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Farm to Table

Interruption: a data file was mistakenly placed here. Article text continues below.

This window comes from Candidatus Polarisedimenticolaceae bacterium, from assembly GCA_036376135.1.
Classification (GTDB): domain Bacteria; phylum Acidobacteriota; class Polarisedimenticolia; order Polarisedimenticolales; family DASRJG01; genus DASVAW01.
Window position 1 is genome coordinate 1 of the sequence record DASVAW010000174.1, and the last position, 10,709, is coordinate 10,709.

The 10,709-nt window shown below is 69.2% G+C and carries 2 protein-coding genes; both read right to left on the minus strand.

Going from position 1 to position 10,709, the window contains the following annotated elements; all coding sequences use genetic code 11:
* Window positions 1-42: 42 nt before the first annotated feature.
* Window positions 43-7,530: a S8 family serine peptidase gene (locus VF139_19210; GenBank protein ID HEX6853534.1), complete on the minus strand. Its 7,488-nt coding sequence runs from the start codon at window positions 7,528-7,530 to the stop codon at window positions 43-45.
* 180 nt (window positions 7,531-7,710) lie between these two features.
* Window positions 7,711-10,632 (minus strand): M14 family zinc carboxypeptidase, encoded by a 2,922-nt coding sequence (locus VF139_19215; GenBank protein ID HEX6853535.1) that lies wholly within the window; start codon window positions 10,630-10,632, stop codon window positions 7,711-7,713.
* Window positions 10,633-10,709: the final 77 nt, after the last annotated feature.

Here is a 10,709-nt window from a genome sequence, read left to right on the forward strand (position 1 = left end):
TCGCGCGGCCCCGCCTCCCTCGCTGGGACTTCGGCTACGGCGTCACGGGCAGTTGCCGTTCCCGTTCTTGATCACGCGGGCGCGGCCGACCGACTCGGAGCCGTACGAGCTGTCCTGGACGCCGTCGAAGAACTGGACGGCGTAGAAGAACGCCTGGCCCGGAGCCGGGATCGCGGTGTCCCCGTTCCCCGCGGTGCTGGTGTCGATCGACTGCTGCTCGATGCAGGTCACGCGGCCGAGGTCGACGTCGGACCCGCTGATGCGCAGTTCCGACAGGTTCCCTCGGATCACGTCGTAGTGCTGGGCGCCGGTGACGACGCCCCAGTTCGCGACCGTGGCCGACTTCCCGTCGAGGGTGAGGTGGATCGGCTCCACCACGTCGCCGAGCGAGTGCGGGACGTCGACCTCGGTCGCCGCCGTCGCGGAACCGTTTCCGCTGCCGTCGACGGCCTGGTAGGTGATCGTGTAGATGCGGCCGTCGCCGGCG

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“Don’t put that in your mouth!” Many of us remember our parents saying those very words whenever we would try to sample some odd find, whether it was a toy, rock or plain old dirt. Nowadays, more and more people are saying just that in regards to fruits and vegetables grown the conventional way, and saying yes to organically grown produce. From healthier food to an economic boost to helping protect our environment, organic produce has several advantages over regular produce. Perhaps the most important benefit is to the consumer, in terms of health benefits. More and more studies are showing that organic produce may contain more of the stuff that’s good for our bodies: vitamins, minerals and antioxidants. Nutritionist Virginia Worthington found there were significantly more nutrients in organically-grown produce and grains than in their conventionally-grown counterparts after evaluating 41 published studies weighing the differences between organically grown and conventionally grown fruits, vegetables, and grains (Worthington 161-173). Also, University of California at Davis researchers compared the antioxidant levels in corn, marionberries and strawberries grown using conventional, organic and sustainable methods in a 2003 study. The results: Antioxidant levels in sustainably grown corn were 58.5 percent higher than conventionally grown corn, while organically and sustainably grown marionberries had approximately 50 percent more antioxidants than conventionally grown berries. Sustainably and organically grown strawberries had about 19 percent more antioxidants than their conventional counterparts (“Nutritional Considerations”). Many other studies have comparable findings, yet further research is still needed to fully determin... ... middle of paper ... ...Farm Performance in Minnesota" mda.state.mn.us. University of Minnesota. 2008. PDF file. 28 Apr. 2011 "Nutritional Considerations." organicitsworthit.org. Organic Trade Association. n.d. Web. 5 May 2011. “Organic Fruit and Vegetable Sales.” Chart. n.p. 5 May 2011. Reuben, Suzanne H. “Reducing Environmental Cancer Risk: What We Can Do Now.” deainfo.nci.nih.gov. National Cancer Institute. April 2010. PDF file. 5 May 2011. Riddle, Jim. “The Constellation of Organic Values.” newfarm.rodaleinstitute.org. Rodale Institute. 10 Nov. 2005. Web. 20 Apr. 2011. Worthington, Virginia. “Nutritional Quality of Organic Versus Conventional Fruits, Vegetables, and Grains.” The Journal of Alternative and Complementary Medicine. 7.2 (2001): 161–173. EBSCOhost. Web. 5 May 2011. Zelman, Kathleen M. “How to Eat Organic Foods on a Budget.” webmd.com. 12 Sept. 2008. Web. 20 Apr. 2011.
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